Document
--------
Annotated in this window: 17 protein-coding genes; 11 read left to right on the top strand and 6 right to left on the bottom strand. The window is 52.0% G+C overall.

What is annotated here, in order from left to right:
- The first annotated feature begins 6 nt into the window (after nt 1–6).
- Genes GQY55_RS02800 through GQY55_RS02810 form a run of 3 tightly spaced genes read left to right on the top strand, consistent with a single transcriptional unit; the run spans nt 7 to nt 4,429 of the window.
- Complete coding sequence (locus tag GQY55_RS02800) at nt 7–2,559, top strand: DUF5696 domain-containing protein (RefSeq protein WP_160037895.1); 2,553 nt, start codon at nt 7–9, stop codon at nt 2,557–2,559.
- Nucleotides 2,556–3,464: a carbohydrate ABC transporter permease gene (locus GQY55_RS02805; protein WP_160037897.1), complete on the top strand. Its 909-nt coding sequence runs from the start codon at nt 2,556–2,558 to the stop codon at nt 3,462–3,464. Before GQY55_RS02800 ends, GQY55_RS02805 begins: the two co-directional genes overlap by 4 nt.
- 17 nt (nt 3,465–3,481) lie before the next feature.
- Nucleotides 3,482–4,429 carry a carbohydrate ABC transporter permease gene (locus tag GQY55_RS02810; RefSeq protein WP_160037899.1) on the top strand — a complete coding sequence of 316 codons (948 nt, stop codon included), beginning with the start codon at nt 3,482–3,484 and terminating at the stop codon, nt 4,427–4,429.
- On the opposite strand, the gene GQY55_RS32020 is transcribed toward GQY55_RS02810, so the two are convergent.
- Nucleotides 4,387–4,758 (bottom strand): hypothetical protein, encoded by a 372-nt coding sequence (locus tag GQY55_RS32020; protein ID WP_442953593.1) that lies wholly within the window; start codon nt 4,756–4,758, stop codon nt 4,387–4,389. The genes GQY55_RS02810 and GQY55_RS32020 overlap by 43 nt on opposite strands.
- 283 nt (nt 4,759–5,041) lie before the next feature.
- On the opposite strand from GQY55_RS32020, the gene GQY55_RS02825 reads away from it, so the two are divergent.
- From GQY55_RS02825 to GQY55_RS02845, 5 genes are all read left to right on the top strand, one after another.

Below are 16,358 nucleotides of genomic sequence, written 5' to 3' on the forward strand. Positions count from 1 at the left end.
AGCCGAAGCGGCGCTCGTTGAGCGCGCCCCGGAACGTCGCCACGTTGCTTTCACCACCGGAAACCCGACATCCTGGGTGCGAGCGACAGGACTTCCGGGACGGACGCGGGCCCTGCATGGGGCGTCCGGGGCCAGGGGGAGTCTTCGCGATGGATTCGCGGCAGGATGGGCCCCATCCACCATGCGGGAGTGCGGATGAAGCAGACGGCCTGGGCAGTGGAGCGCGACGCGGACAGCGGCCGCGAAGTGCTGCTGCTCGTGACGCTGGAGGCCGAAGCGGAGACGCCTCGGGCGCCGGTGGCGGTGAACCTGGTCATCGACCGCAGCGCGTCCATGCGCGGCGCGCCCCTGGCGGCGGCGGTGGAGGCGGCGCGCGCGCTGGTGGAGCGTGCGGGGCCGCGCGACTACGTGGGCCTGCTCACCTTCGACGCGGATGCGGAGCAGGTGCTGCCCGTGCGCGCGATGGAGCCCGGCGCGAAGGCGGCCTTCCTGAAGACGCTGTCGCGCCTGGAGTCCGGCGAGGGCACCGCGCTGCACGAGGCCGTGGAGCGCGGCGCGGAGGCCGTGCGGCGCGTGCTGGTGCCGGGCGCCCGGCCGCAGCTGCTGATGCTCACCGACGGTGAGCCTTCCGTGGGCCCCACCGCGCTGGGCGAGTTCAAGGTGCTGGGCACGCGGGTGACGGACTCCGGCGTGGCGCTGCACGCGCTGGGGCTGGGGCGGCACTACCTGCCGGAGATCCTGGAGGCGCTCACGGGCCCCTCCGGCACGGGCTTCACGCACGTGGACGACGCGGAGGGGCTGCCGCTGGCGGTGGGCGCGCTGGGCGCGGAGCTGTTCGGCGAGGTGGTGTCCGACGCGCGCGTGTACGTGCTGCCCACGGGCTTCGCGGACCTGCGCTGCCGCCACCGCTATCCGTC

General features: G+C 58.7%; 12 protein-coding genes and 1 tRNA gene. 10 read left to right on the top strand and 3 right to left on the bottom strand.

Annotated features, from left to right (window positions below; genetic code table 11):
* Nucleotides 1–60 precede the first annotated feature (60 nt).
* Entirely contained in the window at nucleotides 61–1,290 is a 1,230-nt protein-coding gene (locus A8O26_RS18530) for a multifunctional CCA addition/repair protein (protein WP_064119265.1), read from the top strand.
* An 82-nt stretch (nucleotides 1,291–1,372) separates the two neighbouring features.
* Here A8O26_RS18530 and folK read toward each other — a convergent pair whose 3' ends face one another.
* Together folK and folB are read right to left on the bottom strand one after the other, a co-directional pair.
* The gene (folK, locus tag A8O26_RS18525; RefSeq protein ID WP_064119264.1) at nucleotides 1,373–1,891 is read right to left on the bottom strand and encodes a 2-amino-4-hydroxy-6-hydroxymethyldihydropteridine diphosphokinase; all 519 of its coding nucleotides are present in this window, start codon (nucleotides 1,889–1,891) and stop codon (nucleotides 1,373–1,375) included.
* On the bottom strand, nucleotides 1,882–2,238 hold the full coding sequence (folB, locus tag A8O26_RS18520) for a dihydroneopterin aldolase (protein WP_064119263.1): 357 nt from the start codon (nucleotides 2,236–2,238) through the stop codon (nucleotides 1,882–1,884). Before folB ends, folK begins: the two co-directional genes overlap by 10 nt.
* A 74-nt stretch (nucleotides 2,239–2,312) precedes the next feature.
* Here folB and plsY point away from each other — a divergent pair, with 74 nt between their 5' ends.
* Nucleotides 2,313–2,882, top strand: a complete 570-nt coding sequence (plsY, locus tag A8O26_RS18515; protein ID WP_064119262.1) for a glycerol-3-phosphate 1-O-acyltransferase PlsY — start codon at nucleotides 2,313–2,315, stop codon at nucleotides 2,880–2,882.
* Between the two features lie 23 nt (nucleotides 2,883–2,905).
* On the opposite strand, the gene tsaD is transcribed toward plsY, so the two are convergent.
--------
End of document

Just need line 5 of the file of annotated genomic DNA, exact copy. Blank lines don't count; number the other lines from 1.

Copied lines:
- Complete coding sequence (locus tag GQY55_RS02800) at nt 7–2,559, top strand: DUF5696 domain-containing protein (RefSeq protein WP_160037895.1); 2,553 nt, start codon at nt 7–9, stop codon at nt 2,557–2,559.